Friday, August 17, 2007

Harlequin is Torstar's Waking Beauty

The McClatchy’s, the Chandler’s, the Bancroft’s: Is the family that owns Canada’s largest newspaper by circulation The Toronto Star the next to evacuate the newspaper business? Cash cows with seeming locked-in revenue growth for decades, these businesses provided expansive income for the growing web of family members over the years, and they also enabled particular social and political agendas to comfort their sense of responsibility.

Revenues have stagnated, and perhaps some bad decisions can’t be so readily ignored nor radical changes in business models experimented with since revenue growth is no longer a luxury they can take for granted. Younger members of the family don’t share a cohesive sense of mission and grow skittish at any suggestion the nest egg some may have yet to get may be waning. Quarter by quarter management runs out of ways to describe their ‘difficult’ business environment as circulation drops, display ads decrease and classified ads migrate to craigslist and

Torstar is controlled by five families who own ‘A’ shares in the Torstar two share structure. 'A' shares hold all voting rights. B shares have none. Only a member of one of the five families can own A shares meaning that if A shares are sold and are purchased by someone other than a family member they become B shares with no voting rights. Torstar owns The Toronto Star, a stable of community newspapers in Ontario, a percentage in a Canadian broadcaster and the publisher Harlequin. The company is not reported to be for sale even though there has been a natural increase in interest in the company given the churn in newspaper properties south of the border.

On their earnings
call last week, the company warned against investors believing the company could sell-up: "I would never counsel someone to acquire Torstar shares on the assumption that there will be a transformational transaction with respect to the ownership of the company," Torstar chief executive officer Rob Prichard said while discussing the second quarter.

Nevertheless, rumors circulate within the company especially as a result of
an investment by Fairfax Financial Holdings Ltd. which bought 5.4 million non-voting shares earlier this year. Fairfax owns over 18% of class B shares but has said this represents a long term investment and they are not looking to influence the board. Torstar shares have traded in the low C$20 range but some analysts have suggested it could be valued at C$30+ per share.

Harlequin was founded in 1949 as a general trade publisher and morphed into the romance publisher we know today by acquiring publishing rights to Mills and Boone titles during the 1950s. As the popularity of these titles grew they began publishing their own romance titles and eventually acquired Mills and Boone. Torstar purchased 52% of the company in 1975 and until recently Harlequin has been a strong financial performer for Torstar.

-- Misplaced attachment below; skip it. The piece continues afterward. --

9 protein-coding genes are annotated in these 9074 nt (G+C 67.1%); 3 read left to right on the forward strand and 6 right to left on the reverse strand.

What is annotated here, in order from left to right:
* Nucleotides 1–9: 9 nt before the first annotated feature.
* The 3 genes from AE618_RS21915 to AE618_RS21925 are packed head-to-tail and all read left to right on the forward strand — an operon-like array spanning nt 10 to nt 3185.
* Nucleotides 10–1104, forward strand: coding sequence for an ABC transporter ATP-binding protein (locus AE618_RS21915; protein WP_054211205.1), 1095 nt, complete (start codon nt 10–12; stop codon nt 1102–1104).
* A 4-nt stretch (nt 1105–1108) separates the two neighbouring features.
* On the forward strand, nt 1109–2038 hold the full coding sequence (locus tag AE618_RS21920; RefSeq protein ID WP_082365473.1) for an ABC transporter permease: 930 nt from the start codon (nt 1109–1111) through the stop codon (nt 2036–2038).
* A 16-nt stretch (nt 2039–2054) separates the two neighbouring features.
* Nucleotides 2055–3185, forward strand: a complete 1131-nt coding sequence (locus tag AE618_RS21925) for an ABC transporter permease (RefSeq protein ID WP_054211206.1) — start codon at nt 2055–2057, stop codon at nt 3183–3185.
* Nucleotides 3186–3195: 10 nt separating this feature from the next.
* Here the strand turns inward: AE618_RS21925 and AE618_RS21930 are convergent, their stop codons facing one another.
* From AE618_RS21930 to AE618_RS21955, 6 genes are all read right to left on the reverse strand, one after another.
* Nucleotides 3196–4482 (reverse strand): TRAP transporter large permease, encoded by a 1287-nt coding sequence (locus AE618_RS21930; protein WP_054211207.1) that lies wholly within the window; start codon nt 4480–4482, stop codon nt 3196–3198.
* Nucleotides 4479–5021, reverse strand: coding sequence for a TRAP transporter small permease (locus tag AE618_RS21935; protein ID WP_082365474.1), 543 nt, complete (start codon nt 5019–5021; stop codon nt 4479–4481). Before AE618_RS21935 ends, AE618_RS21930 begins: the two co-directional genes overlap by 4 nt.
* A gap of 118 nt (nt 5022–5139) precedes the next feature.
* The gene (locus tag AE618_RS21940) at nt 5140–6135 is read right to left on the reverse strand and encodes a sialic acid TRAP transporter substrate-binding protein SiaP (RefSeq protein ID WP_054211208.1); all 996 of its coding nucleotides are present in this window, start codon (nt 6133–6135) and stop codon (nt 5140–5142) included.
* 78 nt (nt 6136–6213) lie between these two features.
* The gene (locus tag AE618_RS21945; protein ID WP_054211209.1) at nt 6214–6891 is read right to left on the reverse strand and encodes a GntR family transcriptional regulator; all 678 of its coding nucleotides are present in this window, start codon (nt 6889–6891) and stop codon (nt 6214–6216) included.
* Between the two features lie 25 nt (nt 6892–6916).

In my view, Harlequin is a lost jewel of the publishing industry in the sense that no major publisher has set its sights on acquiring the company. Some have attempted it and difficulties exist particularly with the Canadian ownership requirements that preclude a foreign company from buying a Canadian company; however, with the recent acquisition of Thomson Learning which was (is) also a Canadian company a deal could be constructed that satisfies the legal requirements. Unfortunately, from a Torstar perspective selling Harlequin may not be in their interests because as the Harlequin business improves – and recent results indicate they will – then Harlequin may be responsible for a significant amount of the earnings growth the company can be assured of as their core newspaper business continues to falter.

On projected 2007 revenues of CN$475mm and projected operating profit of CN$65mm the company could be worth CN$500mm. They could generate a higher multiple since they have been able to push margins over 18%. The current Torstar market cap is C$1.3billion which might indicate that the current share price does not reflect a realistic valuation for Harlequin (or the valuation on the newspaper is depressing the share price which seems more likely). It remains to be seen if there is any action here, but on a positive note, Harlequin seems to be improving financially and broadening their revenue base to include the Internet and e-book publishing.

Some of the Torstar family members may be casting about for their own ‘Murdoch-like’ acquirer. Coincidentally, Independent News and Media which owns newspapers in the UK, Ireland, New Zealand and elsewhere could be a candidate. The company is controlled by Sir Anthony O’Reilly who could be more than interested in adding The Toronto Star to the portfolio.

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